I think humor writers are generally much happier than standup comedians. I don't know why, exactly, but we seem to be less neurotic. Maybe it's because we tend to have more normal home lives, as opposed to traveling constantly and having to deal with hecklers.


Office Romance
This week's very humorous Big Jewel piece is about a man who really likes his paper shredder.

Girl Talk
Last week's New Yorker contained a "Talk of the Town" piece about Yeardley Smith, who provides Lisa Simpson's voice.

An excerpt:

Smith is compact and petite, with kidlike features—eyes like frosted blueberries, pink lips, short blond wedge of hair. Her voice, though slightly squeaky, is not as high as Lisa's. People often beg her to do the Lisa voice on command ("Can you call my five-year-old daughter over the telephone and wish her a happy birthday as Lisa Simpson?"), but she needs a script to channel Lisa properly. To demonstrate, she grabbed a tin of Altoids from the dressing-room table and read from the lid in an aggrieved, hopeful lisp: "'The Original Celebrated Curiously Strong Wintergreen Artificially Flavored Mints.'" Lisa.

When Smith's agent wanted her to audition for Lisa, back in 1986, when "The Simpsons" was to be a series of short spots on "The Tracey Ullman Show," she balked. "I went, you know, 'I don't wanna!' My mind was still on being the most famous actress in the world, and that didn't include doing a cartoon." But she went anyway. "They said, O.K., super, you got the job, easy-peasy."

"My theory," she said, "is that Lisa Simpson is a reflection of most of our writers and the plight they survived as young people—that they were the smart ones, that they were different, that they were socially not as integrated, that they weren't athletic. I think they're all working out their own angst in Lisa Simpson." This month, while "More" is still playing, Smith will be taping Lisa's next season. "She's a great little girl—extremely bright and thoughtful and an old soul," she said. Lisa may be celebrating just her eighth birthday this year, but it's for the sixteenth time.


Grand-Mall Caesars
The March 15 issue of The New Yorker contains a fascinating article on the history of malls.

An excerpt:

Well-run department stores are the engines of malls. They have powerful brand names, advertise heavily, and carry extensive cosmetics lines (shopping malls are, at bottom, delivery systems for lipstick)—all of which generate enormous shopping traffic. The point of a mall—the reason so many stores are clustered together in one building—is to allow smaller, less powerful retailers to share in that traffic. A shopping center is an exercise in coöperative capitalism. It is considered successful (and the mall owner makes the most money) when the maximum number of department-store customers are lured into the mall.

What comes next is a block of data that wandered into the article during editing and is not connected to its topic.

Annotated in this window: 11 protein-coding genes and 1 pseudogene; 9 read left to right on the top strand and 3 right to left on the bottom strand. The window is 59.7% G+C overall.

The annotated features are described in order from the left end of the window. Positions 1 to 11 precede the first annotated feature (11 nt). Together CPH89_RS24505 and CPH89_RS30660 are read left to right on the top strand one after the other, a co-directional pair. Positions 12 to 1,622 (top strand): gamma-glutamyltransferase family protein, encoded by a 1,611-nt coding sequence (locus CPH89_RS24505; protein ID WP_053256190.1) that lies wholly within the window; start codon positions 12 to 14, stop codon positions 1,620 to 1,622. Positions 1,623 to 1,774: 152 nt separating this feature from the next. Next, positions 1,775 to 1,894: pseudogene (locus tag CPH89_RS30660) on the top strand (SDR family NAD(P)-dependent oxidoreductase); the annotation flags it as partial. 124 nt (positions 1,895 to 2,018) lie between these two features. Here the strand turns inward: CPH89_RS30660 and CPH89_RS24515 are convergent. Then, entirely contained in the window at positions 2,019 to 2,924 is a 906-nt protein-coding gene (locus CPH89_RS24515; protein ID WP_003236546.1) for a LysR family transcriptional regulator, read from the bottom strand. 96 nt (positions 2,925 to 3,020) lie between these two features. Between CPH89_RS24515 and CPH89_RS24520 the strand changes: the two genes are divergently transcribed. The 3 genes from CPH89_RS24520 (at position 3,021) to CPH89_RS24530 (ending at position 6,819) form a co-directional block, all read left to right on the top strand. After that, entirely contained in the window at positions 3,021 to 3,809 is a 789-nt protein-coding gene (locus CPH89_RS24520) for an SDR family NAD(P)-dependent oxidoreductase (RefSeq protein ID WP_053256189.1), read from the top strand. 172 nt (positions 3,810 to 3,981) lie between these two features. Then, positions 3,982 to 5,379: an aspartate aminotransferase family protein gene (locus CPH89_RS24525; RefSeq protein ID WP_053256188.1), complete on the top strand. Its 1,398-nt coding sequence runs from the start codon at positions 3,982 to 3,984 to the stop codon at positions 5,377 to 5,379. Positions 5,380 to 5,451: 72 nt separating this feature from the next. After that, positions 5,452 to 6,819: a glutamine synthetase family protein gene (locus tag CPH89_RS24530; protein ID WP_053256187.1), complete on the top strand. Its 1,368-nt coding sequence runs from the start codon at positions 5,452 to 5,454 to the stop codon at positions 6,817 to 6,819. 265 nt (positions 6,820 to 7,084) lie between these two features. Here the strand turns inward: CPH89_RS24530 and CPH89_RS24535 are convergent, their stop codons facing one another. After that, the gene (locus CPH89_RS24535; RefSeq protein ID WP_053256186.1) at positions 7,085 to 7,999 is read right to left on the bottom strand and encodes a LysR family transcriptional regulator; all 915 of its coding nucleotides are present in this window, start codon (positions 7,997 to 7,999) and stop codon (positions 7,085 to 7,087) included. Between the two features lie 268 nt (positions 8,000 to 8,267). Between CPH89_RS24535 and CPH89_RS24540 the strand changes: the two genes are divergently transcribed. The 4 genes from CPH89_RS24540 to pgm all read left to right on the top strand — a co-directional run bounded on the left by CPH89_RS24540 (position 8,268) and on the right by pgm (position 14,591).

Why, for instance, are so many malls, like Short Hills, two stories? Back at his office, on Fifth Avenue, Taubman took a piece of paper and drew a simple cross-section of a two-story building. "You have two levels, all right? You have an escalator here and an escalator here." He drew escalators at both ends of the floors. "The customer comes into the mall, walks down the hall, gets on the escalator up to the second level. Goes back along the second floor, down the escalator, and now she's back where she started from. She's seen every store in the center, right? Now you put on a third level. Is there any reason to go up there? No." A full circuit of a two-level mall takes you back to the beginning. It encourages you to circulate through the whole building. A full circuit of a three-level mall leaves you at the opposite end of the mall from your car. Taubman was the first to put a ring road around the mall—which he did at his mall in Hayward—for the same reason: if you want to get shoppers into every part of the building, they should be distributed to as many different entry points as possible. At Short Hills—and at most Taubman malls—the ring road rises gently as you drive around the building, so at least half of the mall entrances are on the second floor. "We put fifteen per cent more parking on the upper level than on the first level, because people flow like water," Taubman said. "They go down much easier than they go up. And we put our vertical transportation—the escalators—on the ends, so shoppers have to make the full loop."